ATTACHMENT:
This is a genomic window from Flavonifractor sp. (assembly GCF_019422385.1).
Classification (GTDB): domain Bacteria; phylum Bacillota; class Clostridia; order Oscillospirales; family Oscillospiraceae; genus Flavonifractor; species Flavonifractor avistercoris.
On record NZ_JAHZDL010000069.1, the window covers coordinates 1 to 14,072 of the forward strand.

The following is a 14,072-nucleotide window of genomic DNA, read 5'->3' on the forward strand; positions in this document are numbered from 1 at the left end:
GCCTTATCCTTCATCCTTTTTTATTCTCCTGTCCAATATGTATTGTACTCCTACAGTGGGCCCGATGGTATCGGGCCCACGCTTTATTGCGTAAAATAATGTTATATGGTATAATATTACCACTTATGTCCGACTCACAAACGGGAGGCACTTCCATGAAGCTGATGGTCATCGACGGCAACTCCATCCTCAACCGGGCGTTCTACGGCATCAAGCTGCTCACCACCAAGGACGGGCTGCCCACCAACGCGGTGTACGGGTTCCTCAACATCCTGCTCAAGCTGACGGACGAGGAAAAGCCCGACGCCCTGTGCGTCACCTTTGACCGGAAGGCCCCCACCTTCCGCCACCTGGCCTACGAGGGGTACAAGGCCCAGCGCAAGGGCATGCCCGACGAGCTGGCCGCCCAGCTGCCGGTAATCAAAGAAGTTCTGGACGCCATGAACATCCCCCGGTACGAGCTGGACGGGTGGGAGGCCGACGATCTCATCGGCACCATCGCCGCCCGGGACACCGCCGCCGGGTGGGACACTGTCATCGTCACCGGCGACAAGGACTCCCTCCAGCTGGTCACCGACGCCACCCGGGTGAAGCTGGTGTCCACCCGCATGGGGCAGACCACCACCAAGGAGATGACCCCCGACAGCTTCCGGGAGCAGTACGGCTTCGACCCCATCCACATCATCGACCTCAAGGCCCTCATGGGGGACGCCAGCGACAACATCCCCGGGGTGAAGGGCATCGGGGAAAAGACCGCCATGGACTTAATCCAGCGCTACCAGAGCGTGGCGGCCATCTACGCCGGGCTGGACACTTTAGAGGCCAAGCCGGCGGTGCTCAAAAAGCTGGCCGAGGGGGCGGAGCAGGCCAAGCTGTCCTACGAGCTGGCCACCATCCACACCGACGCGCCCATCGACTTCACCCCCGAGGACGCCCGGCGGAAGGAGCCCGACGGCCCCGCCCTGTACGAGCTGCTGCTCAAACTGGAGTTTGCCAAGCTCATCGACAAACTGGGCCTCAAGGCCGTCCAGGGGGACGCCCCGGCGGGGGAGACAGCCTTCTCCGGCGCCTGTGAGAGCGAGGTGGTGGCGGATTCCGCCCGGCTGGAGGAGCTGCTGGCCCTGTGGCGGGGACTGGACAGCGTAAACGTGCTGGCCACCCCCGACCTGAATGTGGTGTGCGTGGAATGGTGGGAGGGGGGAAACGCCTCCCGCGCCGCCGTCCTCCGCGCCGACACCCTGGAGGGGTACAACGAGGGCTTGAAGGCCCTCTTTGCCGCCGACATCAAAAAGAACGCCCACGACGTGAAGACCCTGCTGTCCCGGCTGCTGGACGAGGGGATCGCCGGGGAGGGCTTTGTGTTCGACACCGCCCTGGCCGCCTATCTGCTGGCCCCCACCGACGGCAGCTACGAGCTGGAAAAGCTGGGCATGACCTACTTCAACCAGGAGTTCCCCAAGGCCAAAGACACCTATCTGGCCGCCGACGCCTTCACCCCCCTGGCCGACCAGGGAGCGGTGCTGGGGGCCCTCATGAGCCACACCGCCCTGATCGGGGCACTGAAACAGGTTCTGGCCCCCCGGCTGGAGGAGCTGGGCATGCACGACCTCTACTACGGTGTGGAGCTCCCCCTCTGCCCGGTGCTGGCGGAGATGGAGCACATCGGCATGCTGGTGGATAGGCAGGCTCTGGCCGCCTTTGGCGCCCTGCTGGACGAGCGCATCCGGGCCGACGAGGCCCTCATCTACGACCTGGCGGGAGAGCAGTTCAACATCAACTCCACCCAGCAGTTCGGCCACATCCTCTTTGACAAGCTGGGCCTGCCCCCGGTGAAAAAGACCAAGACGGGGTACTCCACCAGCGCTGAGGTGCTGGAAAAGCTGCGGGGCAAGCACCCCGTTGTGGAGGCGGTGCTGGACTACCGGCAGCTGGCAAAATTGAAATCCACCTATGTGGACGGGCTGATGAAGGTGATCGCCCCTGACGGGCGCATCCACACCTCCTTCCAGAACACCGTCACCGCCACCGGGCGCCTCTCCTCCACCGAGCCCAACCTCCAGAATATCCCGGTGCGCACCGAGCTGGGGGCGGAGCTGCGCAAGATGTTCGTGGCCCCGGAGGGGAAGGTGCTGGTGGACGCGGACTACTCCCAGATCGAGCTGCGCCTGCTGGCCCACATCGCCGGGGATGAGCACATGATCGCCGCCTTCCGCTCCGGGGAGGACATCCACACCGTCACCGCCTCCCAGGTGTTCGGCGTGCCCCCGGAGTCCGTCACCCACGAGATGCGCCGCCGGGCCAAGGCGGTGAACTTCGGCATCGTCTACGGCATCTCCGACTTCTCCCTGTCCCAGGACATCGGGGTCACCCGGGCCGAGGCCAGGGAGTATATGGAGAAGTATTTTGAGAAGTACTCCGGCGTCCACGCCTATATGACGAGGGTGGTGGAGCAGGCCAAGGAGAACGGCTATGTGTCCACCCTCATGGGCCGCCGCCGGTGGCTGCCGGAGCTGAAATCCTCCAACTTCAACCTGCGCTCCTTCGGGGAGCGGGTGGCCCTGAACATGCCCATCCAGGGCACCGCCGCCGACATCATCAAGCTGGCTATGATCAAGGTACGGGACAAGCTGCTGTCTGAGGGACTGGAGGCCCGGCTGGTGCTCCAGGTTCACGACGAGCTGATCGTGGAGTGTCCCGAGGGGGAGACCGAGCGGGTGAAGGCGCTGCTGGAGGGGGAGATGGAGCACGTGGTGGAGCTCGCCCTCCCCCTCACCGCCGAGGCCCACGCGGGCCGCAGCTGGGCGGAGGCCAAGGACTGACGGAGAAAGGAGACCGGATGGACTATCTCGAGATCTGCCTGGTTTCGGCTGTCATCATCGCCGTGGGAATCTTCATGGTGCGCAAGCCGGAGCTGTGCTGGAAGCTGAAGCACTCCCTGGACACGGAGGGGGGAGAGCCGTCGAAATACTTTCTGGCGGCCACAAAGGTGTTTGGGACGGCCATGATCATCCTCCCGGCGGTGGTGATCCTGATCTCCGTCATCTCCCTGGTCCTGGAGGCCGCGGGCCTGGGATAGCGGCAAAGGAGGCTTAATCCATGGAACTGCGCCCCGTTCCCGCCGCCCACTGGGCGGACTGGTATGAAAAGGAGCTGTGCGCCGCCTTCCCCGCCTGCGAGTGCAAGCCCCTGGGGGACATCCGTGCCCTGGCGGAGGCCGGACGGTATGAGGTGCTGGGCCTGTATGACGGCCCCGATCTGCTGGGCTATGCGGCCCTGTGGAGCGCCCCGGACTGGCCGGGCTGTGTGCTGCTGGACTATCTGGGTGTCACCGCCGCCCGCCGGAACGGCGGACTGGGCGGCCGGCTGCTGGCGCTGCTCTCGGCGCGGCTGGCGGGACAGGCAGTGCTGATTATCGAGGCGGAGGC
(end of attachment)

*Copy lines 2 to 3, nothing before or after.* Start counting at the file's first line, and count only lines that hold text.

Classification (GTDB): domain Bacteria; phylum Bacillota; class Clostridia; order Oscillospirales; family Oscillospiraceae; genus Flavonifractor; species Flavonifractor avistercoris.
On record NZ_JAHZDL010000069.1, the window covers coordinates 1 to 14,072 of the forward strand.